50% of our artist come to us this way, and ‘back in the days’ I got into 80% of the galleries I was in this manner. I even had an offer tonight at a private social gathering from a certain museum to come by with my work. Believe me – the person with the offer has never seen my work, she only heard of me through a woman on the museums’ board who has. When the time comes I would kill or die to be in this museum! Right now, honestly, it’s not even time for shows - much less galleries or dream of dreams –museums! That’s a LONG WAYS off still. (In terms of producing quality art and defining a style)
The point of this diatribe into the personal? Word of Mouth.
Word Of Mouth is powerful – what are you doing to cultivate it? What will you do to cultivate it?
Would you send them in a folder, or one of those presentation folders with the plastic sleeves, or what would be best?
Whatever. It doesn't really matter to the gallery unless you work is over about $8000 per - then nuances of presentation may count. But then again, at that point, if its selling, they'll happily polish up the rough edges or suggest to you how to do it. Of course by the time you've earned that level you already know how to play the game. :D
11-28-2004, 10:47 AM
:clap: Hey kasanurt, those art wonderful pieces, and the colors are awesome. I think your idea about the interior decorater is a good one, or Ebay or you own website would be really cool. Good luck dear. I'm a newbie!
11-28-2004, 01:32 PM
Thanks for the tips. When you say 'cold calling' do you mean in person? The one gallery I was in a few years ago, it worked out for me that way, because the guy was a really cool hippie type who was very forward about seeing my work. However, I look really young, (I'm 30 but people thing I'm underaged usually) and I'm a little afraid to go into most galleries (other than browsing through them.) Of course, the success rate of getting an interview is probably much higher that way, than just sending a presentation package in, right?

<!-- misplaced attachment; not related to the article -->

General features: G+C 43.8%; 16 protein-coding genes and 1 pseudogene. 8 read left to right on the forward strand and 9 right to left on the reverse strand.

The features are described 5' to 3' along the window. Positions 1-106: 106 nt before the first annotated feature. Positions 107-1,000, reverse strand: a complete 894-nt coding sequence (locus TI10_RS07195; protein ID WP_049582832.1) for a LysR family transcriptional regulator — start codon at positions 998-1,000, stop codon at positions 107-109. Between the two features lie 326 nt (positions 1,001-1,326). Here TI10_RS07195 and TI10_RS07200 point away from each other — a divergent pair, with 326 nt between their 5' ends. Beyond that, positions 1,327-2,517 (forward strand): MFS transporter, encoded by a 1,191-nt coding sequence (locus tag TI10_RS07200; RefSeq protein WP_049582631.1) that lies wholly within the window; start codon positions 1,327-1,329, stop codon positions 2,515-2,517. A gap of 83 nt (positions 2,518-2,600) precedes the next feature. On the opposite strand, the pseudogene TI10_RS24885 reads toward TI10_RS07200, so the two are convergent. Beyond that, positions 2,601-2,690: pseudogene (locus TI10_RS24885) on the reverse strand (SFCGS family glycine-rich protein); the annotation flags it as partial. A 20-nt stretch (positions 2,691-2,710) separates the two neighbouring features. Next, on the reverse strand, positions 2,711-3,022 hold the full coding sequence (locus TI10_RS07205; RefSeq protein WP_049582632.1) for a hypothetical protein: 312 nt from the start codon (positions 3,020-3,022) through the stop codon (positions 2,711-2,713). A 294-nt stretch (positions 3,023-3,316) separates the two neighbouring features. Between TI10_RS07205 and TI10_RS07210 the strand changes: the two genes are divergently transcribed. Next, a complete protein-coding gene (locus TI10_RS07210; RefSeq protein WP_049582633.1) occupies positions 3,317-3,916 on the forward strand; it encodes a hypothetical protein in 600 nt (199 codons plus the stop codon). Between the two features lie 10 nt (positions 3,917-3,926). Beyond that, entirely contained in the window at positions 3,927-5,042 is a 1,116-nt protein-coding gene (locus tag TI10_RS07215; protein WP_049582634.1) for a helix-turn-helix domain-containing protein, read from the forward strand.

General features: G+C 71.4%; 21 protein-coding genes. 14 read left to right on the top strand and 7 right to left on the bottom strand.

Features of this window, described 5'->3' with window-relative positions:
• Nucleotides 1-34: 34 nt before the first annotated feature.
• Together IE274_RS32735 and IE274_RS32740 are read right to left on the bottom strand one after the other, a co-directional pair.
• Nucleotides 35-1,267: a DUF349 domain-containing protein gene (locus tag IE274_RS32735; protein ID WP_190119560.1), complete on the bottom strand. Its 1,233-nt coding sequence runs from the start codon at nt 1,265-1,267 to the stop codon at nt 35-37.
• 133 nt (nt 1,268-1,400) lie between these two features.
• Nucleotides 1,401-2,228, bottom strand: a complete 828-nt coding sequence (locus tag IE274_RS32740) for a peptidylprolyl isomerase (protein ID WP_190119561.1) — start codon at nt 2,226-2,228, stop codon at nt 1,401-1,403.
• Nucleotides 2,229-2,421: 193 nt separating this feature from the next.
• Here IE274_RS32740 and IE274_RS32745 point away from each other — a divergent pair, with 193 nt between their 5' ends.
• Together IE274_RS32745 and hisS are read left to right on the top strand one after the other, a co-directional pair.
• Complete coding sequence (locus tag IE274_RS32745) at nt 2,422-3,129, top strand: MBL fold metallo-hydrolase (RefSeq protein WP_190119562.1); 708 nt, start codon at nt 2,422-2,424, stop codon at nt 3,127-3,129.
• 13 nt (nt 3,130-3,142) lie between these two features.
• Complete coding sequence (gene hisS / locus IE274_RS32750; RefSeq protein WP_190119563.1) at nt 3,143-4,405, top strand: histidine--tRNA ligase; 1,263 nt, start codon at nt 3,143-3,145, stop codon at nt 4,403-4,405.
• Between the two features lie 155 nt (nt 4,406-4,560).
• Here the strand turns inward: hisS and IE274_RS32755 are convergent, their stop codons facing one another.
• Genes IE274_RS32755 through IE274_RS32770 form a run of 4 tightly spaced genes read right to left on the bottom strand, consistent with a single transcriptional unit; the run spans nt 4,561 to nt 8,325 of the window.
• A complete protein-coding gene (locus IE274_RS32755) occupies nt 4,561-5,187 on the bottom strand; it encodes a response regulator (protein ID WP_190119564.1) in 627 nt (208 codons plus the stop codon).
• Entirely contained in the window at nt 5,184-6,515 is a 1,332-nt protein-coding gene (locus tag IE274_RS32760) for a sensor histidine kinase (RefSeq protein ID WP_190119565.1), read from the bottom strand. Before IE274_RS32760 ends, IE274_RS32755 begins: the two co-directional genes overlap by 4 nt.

11-28-2004, 07:37 PM
Yes, that’s cold calling. :) You actually want to pre-qualify a gallery first. If the gallery specializes in seascapes and lighthouses they probably won't be too keen on abstracts right? Also there's not much point in choosing a gallery with lots of posters for sale and very few originals, nor Slick Art gallery's - you know that really polished commercial art which has lots of Wow Gee Wiz factor but no heart – you don’t want that either.
So hit the pavement as a 'browser' and figure out who your best candidates are, ask a few discreet questions when you run into somebody forthcoming with info and get the lay of the land. When you know which galleries are right for you - then cold call - get appointments for interviews to show your work. If they won’t give you an appointment, ask which galleries they feel would be a good match for your work, leave a card and mail them your brochures in a couple months along with contact info and then try again in a year or so. Sometimes galleries just have a full house and will be ready for you later if you’re persistent. :D
11-28-2004, 11:54 PM
strong pieces. you really have a handle on your colors and compositions.
11-29-2004, 03:04 AM
I can't help you much with the know how of selling, since I live in Norway and know very little about your art-market. Your art would probably be popular here though. Colorful, nice and uncluttered abstracts has become more and more popular. Modern homes needs modern art.
I want to say that I really like your art, and that it should be very sellable.